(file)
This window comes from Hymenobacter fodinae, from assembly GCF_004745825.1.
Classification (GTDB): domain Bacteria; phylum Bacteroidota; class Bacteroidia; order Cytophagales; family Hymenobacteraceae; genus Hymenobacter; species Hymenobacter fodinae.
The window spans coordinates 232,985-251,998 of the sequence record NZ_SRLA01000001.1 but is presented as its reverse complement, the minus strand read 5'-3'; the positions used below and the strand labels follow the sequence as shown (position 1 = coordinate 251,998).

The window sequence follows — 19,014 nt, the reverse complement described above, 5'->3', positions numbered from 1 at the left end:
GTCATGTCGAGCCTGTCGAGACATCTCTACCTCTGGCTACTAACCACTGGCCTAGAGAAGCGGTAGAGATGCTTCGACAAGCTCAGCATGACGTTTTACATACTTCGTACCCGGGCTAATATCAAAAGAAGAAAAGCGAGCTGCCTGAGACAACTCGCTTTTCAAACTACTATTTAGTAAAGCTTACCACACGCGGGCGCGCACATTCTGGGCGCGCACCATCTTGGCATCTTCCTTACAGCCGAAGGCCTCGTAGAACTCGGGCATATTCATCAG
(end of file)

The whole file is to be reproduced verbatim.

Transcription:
This window comes from Hymenobacter fodinae, from assembly GCF_004745825.1.
Classification (GTDB): domain Bacteria; phylum Bacteroidota; class Bacteroidia; order Cytophagales; family Hymenobacteraceae; genus Hymenobacter; species Hymenobacter fodinae.
The window spans coordinates 232,985-251,998 of the sequence record NZ_SRLA01000001.1 but is presented as its reverse complement, the minus strand read 5'-3'; the positions used below and the strand labels follow the sequence as shown (position 1 = coordinate 251,998).

The window sequence follows — 19,014 nt, the reverse complement described above, 5'->3', positions numbered from 1 at the left end:
GTCATGTCGAGCCTGTCGAGACATCTCTACCTCTGGCTACTAACCACTGGCCTAGAGAAGCGGTAGAGATGCTTCGACAAGCTCAGCATGACGTTTTACATACTTCGTACCCGGGCTAATATCAAAAGAAGAAAAGCGAGCTGCCTGAGACAACTCGCTTTTCAAACTACTATTTAGTAAAGCTTACCACACGCGGGCGCGCACATTCTGGGCGCGCACCATCTTGGCATCTTCCTTACAGCCGAAGGCCTCGTAGAACTCGGGCATATTCATCAG